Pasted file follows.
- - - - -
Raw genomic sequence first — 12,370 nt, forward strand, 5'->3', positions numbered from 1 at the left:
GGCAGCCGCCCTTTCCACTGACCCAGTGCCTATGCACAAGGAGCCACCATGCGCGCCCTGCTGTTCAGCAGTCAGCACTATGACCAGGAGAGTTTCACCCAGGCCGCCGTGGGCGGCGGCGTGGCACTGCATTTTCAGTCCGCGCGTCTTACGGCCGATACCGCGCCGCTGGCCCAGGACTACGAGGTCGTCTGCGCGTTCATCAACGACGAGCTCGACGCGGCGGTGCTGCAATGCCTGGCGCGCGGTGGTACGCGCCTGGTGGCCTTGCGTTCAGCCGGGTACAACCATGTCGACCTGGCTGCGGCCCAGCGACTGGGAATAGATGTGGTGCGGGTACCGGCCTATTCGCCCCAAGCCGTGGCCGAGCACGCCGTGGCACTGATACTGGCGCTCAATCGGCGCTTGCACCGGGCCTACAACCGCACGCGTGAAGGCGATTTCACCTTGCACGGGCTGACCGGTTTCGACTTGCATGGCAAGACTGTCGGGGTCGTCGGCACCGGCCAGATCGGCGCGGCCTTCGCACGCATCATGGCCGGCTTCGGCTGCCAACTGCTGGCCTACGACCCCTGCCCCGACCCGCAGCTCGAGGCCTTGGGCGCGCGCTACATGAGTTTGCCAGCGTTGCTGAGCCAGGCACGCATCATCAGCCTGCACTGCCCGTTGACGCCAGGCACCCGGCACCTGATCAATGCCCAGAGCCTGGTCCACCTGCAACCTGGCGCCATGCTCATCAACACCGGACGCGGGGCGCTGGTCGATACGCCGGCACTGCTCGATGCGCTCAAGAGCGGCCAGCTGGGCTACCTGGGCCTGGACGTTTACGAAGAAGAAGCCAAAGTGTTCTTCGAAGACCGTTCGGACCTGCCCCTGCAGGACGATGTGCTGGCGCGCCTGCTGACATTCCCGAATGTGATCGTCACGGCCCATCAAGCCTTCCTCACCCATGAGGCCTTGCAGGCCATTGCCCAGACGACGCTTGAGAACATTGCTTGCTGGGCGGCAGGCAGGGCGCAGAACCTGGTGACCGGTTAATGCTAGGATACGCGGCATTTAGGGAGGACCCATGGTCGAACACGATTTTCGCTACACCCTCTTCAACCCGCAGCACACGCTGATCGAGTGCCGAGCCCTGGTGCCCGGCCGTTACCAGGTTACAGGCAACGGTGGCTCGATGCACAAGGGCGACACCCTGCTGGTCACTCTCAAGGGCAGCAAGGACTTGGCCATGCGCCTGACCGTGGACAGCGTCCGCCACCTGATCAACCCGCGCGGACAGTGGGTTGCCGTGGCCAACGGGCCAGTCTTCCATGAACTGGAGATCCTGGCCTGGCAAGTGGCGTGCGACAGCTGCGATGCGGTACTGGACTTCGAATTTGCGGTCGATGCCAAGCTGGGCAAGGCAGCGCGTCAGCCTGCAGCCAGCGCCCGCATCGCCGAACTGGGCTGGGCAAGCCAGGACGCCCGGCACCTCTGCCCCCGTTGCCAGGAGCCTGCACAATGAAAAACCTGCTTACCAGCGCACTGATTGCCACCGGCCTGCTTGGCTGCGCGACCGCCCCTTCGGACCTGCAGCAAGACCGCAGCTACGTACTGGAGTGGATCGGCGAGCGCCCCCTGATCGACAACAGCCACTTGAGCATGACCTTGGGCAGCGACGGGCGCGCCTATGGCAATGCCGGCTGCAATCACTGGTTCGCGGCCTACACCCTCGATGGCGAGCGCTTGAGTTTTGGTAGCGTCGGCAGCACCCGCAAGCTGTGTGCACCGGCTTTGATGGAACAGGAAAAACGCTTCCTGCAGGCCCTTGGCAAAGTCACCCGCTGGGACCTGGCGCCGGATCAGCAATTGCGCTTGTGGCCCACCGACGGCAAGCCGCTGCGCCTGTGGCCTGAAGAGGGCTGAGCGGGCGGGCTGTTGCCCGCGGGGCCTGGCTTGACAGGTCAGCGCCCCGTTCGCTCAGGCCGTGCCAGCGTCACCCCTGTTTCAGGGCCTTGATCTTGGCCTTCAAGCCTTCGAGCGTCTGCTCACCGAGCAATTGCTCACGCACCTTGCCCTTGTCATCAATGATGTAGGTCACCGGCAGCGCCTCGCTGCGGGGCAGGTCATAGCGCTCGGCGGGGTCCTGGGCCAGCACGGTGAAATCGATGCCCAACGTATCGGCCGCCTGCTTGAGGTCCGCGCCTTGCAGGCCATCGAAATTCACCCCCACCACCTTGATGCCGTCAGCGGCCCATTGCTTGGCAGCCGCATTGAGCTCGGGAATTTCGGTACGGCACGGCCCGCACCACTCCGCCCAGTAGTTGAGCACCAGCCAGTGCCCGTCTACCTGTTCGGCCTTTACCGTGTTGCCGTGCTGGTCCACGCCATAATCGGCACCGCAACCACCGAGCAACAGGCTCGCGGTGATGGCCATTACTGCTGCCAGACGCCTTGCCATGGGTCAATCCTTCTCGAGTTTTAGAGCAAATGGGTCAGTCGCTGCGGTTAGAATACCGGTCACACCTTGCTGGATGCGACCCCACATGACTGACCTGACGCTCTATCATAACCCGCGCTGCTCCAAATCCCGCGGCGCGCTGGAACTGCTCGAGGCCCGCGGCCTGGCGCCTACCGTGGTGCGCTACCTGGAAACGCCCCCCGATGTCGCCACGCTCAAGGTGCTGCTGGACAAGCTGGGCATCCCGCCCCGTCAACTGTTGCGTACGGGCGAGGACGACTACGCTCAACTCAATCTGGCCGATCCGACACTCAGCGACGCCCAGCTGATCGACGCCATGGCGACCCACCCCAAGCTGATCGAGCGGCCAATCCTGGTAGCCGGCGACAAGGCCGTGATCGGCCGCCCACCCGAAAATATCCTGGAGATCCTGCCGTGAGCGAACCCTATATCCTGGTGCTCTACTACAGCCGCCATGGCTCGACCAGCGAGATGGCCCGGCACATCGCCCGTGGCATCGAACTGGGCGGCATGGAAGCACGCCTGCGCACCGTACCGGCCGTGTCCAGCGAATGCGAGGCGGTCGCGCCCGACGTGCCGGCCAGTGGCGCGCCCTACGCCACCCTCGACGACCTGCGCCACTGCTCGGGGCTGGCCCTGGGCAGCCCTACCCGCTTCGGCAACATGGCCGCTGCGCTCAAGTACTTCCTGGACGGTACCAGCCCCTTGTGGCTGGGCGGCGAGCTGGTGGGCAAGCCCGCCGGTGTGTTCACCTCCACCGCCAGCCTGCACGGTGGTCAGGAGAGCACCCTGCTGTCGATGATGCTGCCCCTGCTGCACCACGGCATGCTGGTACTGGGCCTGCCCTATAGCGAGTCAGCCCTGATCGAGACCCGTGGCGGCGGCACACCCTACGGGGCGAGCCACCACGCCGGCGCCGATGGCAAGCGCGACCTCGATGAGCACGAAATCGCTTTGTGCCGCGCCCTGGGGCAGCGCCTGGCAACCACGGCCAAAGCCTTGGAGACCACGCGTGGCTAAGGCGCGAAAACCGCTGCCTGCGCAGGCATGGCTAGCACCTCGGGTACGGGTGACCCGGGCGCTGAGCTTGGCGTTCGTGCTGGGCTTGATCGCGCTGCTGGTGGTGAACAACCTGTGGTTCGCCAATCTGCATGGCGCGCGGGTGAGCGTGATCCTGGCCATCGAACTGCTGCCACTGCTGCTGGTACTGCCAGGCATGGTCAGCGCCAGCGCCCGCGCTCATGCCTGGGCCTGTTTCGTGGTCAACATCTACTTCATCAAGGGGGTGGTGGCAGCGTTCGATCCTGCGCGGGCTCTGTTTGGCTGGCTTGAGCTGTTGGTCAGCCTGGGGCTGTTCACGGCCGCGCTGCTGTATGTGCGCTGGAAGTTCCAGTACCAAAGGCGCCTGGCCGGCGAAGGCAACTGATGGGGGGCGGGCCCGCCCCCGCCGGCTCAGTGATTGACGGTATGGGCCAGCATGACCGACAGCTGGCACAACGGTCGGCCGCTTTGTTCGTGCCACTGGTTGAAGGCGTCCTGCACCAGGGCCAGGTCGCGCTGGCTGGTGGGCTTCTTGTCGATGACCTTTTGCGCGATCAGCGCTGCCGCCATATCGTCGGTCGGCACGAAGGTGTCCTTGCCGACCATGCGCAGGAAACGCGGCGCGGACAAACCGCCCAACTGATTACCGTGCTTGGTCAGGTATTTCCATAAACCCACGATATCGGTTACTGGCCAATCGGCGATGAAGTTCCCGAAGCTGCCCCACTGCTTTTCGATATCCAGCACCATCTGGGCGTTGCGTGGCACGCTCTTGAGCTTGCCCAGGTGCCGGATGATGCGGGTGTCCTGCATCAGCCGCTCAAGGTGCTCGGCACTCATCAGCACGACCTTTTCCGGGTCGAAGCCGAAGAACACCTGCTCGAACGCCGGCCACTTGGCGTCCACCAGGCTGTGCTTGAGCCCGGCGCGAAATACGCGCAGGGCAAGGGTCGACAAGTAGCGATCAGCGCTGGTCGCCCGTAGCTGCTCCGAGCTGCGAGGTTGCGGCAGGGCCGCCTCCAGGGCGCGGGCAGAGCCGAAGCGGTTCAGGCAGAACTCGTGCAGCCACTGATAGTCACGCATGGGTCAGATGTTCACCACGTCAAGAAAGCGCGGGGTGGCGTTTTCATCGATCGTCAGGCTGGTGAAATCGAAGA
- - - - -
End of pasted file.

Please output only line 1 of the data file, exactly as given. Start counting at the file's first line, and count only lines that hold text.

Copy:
Raw genomic sequence first — 12,370 nt, forward strand, 5'->3', positions numbered from 1 at the left: